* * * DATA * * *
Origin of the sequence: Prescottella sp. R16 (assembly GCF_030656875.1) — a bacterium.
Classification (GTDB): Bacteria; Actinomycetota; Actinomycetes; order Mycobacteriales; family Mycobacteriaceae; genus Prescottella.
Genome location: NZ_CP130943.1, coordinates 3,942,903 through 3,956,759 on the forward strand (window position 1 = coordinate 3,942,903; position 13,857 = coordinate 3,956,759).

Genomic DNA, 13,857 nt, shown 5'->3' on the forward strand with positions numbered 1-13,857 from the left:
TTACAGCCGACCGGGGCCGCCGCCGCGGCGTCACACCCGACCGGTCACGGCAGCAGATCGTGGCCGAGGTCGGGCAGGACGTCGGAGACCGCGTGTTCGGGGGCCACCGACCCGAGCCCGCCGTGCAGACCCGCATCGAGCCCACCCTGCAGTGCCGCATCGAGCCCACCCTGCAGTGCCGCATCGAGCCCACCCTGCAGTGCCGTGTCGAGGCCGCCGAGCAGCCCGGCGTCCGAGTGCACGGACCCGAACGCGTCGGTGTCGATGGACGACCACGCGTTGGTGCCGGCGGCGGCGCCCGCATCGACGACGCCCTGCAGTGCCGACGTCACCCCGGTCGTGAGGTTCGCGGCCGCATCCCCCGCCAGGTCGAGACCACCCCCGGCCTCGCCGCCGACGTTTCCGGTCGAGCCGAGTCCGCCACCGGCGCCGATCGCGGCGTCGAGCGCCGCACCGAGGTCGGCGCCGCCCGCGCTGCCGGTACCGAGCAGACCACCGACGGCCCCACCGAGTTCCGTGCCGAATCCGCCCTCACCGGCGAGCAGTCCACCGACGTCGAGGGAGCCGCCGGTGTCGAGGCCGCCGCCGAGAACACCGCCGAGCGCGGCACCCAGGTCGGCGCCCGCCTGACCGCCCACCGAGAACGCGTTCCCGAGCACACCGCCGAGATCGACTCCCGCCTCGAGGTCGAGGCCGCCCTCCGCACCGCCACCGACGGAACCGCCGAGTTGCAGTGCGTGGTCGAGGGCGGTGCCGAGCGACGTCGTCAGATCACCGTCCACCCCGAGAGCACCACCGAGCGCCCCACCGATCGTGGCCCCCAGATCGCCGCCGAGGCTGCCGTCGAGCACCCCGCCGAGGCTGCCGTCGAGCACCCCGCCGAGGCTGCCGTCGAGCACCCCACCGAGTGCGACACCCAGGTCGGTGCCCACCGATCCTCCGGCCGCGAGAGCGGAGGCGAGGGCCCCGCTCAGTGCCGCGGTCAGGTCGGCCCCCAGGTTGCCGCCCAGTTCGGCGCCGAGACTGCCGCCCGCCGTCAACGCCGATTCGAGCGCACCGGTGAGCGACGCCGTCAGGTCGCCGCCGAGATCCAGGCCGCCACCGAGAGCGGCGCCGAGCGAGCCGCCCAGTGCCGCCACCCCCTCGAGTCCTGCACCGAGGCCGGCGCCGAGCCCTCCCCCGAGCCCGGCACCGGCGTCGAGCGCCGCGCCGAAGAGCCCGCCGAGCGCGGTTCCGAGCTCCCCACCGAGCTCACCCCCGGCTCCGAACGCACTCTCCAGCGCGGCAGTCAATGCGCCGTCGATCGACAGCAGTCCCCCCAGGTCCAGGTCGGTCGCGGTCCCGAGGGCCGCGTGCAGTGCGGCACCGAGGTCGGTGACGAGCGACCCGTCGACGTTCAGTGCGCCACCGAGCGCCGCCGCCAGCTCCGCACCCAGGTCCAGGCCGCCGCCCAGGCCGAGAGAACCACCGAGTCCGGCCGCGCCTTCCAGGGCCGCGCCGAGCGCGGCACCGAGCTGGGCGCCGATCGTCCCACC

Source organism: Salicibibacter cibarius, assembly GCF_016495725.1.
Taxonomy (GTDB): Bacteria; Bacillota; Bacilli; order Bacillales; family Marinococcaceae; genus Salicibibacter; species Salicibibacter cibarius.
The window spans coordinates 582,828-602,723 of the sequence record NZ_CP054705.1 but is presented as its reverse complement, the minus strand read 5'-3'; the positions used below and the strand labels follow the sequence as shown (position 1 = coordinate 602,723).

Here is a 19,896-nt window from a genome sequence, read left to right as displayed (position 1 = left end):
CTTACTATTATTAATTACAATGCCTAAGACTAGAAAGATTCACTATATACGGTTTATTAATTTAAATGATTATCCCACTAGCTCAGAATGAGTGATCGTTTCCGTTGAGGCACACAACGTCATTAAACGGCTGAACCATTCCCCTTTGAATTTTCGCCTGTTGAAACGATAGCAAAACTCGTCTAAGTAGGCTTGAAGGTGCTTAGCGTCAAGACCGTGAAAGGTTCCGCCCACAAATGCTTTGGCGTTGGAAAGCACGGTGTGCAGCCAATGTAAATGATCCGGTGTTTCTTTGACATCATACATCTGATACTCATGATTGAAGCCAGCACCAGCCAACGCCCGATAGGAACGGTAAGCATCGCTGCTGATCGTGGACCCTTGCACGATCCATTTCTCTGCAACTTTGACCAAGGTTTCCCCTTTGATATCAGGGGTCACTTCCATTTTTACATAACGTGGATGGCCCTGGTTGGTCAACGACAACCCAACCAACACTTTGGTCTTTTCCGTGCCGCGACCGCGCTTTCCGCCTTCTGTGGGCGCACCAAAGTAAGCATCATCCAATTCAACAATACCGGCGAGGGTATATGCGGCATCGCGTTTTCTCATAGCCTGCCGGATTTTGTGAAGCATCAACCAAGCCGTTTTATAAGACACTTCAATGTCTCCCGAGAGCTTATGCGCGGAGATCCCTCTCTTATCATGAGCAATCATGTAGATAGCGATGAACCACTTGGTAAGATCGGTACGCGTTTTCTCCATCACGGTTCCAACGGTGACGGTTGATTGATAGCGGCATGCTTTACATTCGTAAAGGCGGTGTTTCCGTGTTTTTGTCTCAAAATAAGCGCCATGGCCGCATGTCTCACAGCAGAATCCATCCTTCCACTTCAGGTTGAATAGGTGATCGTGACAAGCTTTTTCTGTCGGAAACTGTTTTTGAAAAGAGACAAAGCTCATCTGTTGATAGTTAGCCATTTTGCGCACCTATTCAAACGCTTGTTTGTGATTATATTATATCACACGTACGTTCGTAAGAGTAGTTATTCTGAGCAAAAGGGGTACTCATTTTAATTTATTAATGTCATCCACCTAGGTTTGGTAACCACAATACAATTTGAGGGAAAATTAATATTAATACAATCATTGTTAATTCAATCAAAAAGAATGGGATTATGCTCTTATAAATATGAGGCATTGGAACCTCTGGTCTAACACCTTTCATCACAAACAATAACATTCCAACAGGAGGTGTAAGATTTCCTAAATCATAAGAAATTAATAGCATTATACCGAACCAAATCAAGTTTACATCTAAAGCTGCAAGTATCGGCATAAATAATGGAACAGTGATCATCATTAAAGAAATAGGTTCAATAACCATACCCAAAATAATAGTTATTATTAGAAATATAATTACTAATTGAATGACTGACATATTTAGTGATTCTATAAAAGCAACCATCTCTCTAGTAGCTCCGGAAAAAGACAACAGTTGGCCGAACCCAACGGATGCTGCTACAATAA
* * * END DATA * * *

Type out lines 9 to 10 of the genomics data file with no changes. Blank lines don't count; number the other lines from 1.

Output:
Here is a 19,896-nt window from a genome sequence, read left to right as displayed (position 1 = left end):
CTTACTATTATTAATTACAATGCCTAAGACTAGAAAGATTCACTATATACGGTTTATTAATTTAAATGATTATCCCACTAGCTCAGAATGAGTGATCGTTTCCGTTGAGGCACACAACGTCATTAAACGGCTGAACCATTCCCCTTTGAATTTTCGCCTGTTGAAACGATAGCAAAACTCGTCTAAGTAGGCTTGAAGGTGCTTAGCGTCAAGACCGTGAAAGGTTCCGCCCACAAATGCTTTGGCGTTGGAAAGCACGGTGTGCAGCCAATGTAAATGATCCGGTGTTTCTTTGACATCATACATCTGATACTCATGATTGAAGCCAGCACCAGCCAACGCCCGATAGGAACGGTAAGCATCGCTGCTGATCGTGGACCCTTGCACGATCCATTTCTCTGCAACTTTGACCAAGGTTTCCCCTTTGATATCAGGGGTCACTTCCATTTTTACATAACGTGGATGGCCCTGGTTGGTCAACGACAACCCAACCAACACTTTGGTCTTTTCCGTGCCGCGACCGCGCTTTCCGCCTTCTGTGGGCGCACCAAAGTAAGCATCATCCAATTCAACAATACCGGCGAGGGTATATGCGGCATCGCGTTTTCTCATAGCCTGCCGGATTTTGTGAAGCATCAACCAAGCCGTTTTATAAGACACTTCAATGTCTCCCGAGAGCTTATGCGCGGAGATCCCTCTCTTATCATGAGCAATCATGTAGATAGCGATGAACCACTTGGTAAGATCGGTACGCGTTTTCTCCATCACGGTTCCAACGGTGACGGTTGATTGATAGCGGCATGCTTTACATTCGTAAAGGCGGTGTTTCCGTGTTTTTGTCTCAAAATAAGCGCCATGGCCGCATGTCTCACAGCAGAATCCATCCTTCCACTTCAGGTTGAATAGGTGATCGTGACAAGCTTTTTCTGTCGGAAACTGTTTTTGAAAAGAGACAAAGCTCATCTGTTGATAGTTAGCCATTTTGCGCACCTATTCAAACGCTTGTTTGTGATTATATTATATCACACGTACGTTCGTAAGAGTAGTTATTCTGAGCAAAAGGGGTACTCATTTTAATTTATTAATGTCATCCACCTAGGTTTGGTAACCACAATACAATTTGAGGGAAAATTAATATTAATACAATCATTGTTAATTCAATCAAAAAGAATGGGATTATGCTCTTATAAATATGAGGCATTGGAACCTCTGGTCTAACACCTTTCATCACAAACAATAACATTCCAACAGGAGGTGTAAGATTTCCTAAATCATAAGAAATTAATAGCATTATACCGAACCAAATCAAGTTTACATCTAAAGCTGCAAGTATCGGCATAAATAATGGAACAGTGATCATCATTAAAGAAATAGGTTCAATAACCATACCCAAAATAATAGTTATTATTAGAAATATAATTACTAATTGAATGACTGACATATTTAGTGATTCTATAAAAGCAACCATCTCTCTAGTAGCTCCGGAAAAAGACAACAGTTGGCCGAACCCAACGGATGCTGCTACAATAA